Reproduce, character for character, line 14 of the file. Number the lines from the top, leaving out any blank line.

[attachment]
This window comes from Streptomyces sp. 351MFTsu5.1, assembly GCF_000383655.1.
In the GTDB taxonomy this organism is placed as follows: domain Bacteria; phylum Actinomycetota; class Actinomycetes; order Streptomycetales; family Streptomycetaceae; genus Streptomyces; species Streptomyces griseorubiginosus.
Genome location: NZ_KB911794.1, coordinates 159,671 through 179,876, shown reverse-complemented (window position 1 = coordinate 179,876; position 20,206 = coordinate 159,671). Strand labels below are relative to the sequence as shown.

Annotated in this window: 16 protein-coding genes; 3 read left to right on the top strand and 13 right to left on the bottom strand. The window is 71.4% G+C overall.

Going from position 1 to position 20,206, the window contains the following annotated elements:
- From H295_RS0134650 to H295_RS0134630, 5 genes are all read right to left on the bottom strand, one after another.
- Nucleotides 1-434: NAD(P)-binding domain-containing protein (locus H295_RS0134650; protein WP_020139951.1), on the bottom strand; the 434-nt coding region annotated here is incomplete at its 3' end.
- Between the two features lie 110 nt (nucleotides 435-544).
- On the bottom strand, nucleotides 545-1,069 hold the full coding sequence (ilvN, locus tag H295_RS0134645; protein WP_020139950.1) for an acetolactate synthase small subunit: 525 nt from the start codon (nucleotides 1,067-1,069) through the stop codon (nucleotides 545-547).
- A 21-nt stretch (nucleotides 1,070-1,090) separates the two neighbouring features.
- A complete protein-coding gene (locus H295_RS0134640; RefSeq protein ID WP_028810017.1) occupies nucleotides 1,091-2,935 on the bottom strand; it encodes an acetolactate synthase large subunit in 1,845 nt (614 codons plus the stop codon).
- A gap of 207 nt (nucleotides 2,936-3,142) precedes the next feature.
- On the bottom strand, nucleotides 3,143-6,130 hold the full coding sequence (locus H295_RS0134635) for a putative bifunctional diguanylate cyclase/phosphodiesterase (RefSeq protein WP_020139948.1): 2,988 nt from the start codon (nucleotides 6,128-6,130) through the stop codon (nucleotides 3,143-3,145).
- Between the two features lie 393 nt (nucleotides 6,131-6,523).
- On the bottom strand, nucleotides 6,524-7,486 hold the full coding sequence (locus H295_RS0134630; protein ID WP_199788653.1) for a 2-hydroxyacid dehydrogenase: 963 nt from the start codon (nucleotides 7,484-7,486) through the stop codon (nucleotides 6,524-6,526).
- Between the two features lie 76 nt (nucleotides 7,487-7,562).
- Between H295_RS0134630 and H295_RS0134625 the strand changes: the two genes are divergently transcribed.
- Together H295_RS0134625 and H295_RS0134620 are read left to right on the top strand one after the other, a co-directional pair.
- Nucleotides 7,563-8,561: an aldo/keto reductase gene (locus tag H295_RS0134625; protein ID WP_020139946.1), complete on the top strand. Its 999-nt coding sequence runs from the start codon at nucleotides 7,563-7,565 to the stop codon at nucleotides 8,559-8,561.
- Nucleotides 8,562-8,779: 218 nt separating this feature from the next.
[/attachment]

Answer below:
- Between the two features lie 393 nt (nucleotides 6,131-6,523).